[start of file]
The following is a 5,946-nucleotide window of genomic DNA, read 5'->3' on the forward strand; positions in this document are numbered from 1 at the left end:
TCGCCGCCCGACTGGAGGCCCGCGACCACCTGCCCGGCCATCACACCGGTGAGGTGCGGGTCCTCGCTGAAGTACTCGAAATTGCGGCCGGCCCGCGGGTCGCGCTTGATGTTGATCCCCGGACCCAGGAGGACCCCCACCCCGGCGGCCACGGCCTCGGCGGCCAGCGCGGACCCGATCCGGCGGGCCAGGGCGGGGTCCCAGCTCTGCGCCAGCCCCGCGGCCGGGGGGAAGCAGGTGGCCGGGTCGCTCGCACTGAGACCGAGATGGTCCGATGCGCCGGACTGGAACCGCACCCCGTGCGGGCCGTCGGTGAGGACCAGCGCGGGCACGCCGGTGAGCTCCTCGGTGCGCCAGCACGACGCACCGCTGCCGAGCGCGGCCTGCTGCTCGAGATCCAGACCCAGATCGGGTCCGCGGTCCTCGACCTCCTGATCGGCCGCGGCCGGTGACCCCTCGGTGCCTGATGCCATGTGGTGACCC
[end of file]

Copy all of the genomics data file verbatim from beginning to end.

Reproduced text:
The following is a 5,946-nucleotide window of genomic DNA, read 5'->3' on the forward strand; positions in this document are numbered from 1 at the left end:
TCGCCGCCCGACTGGAGGCCCGCGACCACCTGCCCGGCCATCACACCGGTGAGGTGCGGGTCCTCGCTGAAGTACTCGAAATTGCGGCCGGCCCGCGGGTCGCGCTTGATGTTGATCCCCGGACCCAGGAGGACCCCCACCCCGGCGGCCACGGCCTCGGCGGCCAGCGCGGACCCGATCCGGCGGGCCAGGGCGGGGTCCCAGCTCTGCGCCAGCCCCGCGGCCGGGGGGAAGCAGGTGGCCGGGTCGCTCGCACTGAGACCGAGATGGTCCGATGCGCCGGACTGGAACCGCACCCCGTGCGGGCCGTCGGTGAGGACCAGCGCGGGCACGCCGGTGAGCTCCTCGGTGCGCCAGCACGACGCACCGCTGCCGAGCGCGGCCTGCTGCTCGAGATCCAGACCCAGATCGGGTCCGCGGTCCTCGACCTCCTGATCGGCCGCGGCCGGTGACCCCTCGGTGCCTGATGCCATGTGGTGACCC